Looking at my remaining coursework for the studio art degree I’m aiming to earn, it’s disappointing to see no required business-related coursework. It’s disappointing because college is designed to give me and other students the tools to be successful after four years worth of studying.
For studio art students, the only course within our program that covers business within the arts, according to its course description, is ART 487: Professional Practices. ART 487’s aim is to “survey best practices, professional development and business expectations in the field. The portfolio class explores career options and helps students prepare for their graduating exhibition,” according to the course description.
As someone who relies on course descriptions to tell me what I’ll be learning, it sounds like ART 487 is geared towards putting together portfolios for potential art shows and some pricing strategies. Although submitting to art shows is important, I would imagine being able to set prices for art pieces is a necessary evil for selling artwork at shows. Yet, having students wait until senior year to cover pricing strategies doesn’t seem beneficial for underclassmen.
I would presume it’s easy to figure out to figure out a basic starting price for my artwork: cost of raw materials (aka, art supplies) plus my time creating a piece of artwork equals base price.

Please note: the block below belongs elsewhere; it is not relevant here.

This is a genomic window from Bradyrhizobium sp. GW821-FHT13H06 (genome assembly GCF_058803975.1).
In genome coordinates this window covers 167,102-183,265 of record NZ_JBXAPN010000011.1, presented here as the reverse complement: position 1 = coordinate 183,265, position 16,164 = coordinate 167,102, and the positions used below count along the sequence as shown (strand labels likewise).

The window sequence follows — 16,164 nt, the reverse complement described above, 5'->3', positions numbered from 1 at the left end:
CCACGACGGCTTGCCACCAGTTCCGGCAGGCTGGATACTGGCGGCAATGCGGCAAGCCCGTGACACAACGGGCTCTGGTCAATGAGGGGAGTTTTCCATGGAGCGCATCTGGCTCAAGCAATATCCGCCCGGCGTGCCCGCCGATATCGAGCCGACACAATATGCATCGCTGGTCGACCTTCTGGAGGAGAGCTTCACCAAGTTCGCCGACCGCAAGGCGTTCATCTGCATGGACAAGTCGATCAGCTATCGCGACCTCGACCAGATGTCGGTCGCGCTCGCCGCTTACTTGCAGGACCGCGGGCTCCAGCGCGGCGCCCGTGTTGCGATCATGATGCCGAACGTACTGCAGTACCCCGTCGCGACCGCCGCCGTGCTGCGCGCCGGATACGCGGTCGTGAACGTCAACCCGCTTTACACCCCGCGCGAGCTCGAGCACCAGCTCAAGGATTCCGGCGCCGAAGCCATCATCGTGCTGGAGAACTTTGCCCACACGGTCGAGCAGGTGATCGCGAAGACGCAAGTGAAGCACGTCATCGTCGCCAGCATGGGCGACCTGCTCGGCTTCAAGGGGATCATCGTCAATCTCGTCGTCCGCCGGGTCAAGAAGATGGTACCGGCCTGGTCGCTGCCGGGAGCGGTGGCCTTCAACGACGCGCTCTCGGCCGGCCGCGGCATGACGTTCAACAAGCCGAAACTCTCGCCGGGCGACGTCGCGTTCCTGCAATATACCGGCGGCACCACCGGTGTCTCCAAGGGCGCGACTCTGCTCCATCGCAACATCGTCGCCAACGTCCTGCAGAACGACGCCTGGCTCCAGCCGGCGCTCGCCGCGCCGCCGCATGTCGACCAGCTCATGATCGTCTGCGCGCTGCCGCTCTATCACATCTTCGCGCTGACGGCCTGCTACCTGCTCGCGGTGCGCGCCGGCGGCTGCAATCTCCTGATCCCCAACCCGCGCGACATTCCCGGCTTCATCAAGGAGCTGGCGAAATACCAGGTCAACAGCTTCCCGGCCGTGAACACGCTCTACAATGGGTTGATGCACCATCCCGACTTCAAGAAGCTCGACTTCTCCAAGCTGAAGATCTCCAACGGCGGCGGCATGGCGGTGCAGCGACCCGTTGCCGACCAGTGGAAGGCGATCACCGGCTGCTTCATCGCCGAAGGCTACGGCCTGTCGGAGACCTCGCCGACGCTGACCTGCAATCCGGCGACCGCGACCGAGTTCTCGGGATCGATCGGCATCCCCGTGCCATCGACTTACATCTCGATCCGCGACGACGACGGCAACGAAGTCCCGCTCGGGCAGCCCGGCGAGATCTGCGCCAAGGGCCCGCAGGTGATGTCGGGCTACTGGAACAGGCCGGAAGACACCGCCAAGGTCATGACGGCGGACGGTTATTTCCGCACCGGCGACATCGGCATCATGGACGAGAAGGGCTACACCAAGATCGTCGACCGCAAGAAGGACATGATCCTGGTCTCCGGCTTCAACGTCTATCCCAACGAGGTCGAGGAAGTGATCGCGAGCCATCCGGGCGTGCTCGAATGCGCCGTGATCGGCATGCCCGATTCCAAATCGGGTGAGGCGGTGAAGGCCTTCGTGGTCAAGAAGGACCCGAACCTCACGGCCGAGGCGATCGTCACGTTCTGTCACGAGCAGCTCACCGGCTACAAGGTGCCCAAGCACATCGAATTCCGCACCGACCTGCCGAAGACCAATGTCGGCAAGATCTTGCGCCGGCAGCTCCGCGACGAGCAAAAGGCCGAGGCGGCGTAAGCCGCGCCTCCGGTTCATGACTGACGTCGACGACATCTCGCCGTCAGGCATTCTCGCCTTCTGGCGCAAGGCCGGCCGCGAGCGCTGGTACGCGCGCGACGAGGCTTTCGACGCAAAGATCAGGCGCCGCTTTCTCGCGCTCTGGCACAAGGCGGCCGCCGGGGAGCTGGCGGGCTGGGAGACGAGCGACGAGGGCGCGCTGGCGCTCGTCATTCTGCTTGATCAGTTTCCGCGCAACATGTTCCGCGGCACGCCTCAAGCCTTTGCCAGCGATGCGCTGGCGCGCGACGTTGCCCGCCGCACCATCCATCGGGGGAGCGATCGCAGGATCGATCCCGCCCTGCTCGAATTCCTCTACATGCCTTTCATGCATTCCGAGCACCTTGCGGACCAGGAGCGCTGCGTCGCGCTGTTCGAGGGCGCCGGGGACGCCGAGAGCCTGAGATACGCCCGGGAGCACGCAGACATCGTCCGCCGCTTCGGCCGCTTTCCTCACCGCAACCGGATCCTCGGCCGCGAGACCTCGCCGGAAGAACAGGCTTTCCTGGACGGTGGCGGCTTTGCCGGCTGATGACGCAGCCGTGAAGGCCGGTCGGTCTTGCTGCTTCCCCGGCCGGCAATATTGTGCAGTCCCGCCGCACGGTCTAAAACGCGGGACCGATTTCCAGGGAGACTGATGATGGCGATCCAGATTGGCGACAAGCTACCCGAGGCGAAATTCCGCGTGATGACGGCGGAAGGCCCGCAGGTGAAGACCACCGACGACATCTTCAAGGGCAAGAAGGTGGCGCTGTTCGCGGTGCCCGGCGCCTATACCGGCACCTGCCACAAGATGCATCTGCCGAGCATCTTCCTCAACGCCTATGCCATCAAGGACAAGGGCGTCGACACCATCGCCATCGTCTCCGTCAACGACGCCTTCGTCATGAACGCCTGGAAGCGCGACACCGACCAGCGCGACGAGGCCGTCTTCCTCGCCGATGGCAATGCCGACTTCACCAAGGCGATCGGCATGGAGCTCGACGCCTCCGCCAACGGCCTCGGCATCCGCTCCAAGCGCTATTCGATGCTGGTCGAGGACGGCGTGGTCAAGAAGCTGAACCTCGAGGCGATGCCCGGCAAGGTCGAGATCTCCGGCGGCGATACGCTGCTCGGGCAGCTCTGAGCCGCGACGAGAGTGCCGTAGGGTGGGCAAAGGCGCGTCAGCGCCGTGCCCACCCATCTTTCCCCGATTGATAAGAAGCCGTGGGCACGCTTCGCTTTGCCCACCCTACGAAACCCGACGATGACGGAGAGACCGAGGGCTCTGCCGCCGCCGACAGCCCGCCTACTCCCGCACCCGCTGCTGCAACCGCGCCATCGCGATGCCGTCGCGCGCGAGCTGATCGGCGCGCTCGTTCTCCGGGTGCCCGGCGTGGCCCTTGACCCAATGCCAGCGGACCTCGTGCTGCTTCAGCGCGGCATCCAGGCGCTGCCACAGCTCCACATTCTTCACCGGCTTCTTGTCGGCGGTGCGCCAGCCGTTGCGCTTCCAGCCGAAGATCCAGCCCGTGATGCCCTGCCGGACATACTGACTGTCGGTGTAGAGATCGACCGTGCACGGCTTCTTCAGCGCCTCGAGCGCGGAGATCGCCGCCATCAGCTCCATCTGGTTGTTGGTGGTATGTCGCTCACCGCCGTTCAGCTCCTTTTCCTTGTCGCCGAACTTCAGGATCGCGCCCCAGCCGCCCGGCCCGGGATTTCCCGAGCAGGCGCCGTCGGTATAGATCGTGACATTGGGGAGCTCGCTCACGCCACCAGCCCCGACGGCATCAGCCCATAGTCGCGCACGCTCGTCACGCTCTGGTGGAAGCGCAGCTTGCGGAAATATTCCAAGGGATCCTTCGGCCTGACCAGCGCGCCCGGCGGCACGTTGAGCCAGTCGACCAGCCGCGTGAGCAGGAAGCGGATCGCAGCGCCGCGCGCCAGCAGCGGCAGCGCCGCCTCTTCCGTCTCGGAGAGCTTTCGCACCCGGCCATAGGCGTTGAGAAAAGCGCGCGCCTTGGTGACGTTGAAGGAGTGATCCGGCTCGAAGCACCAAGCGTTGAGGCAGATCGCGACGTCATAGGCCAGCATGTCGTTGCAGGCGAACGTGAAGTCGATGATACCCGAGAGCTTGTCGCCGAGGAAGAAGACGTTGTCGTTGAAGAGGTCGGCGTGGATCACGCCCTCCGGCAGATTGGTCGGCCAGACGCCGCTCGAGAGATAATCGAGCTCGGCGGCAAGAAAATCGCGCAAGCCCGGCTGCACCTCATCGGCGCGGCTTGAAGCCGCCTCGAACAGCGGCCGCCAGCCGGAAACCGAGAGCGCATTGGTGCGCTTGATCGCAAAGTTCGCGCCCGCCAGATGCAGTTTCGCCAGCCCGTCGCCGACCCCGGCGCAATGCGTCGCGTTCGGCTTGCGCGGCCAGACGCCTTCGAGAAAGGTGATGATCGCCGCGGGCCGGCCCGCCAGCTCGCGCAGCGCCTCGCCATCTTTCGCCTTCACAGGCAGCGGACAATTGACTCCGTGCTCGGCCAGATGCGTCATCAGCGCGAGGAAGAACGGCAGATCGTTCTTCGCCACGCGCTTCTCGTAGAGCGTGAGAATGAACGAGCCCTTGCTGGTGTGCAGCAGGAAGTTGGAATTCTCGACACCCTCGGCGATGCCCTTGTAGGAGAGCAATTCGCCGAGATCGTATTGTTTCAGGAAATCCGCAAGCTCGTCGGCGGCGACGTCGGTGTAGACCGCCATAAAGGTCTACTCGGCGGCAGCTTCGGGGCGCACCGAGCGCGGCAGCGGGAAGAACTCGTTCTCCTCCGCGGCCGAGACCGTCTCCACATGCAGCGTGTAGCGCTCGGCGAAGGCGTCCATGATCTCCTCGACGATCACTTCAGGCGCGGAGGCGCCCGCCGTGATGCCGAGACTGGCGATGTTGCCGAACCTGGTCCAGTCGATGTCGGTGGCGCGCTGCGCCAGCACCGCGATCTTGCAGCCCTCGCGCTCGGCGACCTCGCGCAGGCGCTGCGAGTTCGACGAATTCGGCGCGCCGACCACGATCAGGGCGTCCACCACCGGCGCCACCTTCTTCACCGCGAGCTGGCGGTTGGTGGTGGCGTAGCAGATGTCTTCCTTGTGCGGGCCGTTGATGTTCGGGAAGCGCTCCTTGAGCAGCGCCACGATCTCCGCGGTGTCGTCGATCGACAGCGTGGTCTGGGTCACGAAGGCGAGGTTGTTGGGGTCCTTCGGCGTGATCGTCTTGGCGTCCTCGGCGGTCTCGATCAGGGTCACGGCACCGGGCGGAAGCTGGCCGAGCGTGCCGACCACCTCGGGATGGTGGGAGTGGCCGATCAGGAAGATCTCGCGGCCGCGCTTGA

Yet, what value should assign to each hour I work on a piece of artwork? Should I use the amount of money on my education as some kind of indicator to figure that out?
And what about the markup, how high should it be? After all, selling a piece of artwork at the base price basically means I’d break even money wise.
A potential easy solution would to finding this information out would be the Beacom school’s Innovation and Entrepreneurship for non-business majors. The minor is set up to give people who are interested in entrepreneurship the building blocks to do so.
Yet, of the seven courses within the minor, either ENTR 481: New Venture Planning & Development or ENTR 482: New Venture Creation seem like they would be the most applicable. However, ENTR 481 requires one to be a senior and it’s a prerequisite for ENTR 482.
The question is then: where does an art student obtain the basics for selling their artwork while in a college setting?
A tip that Business Insider suggests is networking with other artists as well as with writers and art buyers. Or in other words, art students have to steer classroom conversations into a, “how to” conversation with setting prices and avenues for selling their artwork.
Yet, it’s somewhat disappointing that this isn’t a topic touched on in lower level coursework. Especially for a freshman or sophomore student who might aim to sell work through the Student Art Alliance’s art sales throughout the school year.
As someone who’s earned an associate degree in business, I believe it would be beneficial for art students to take a required business.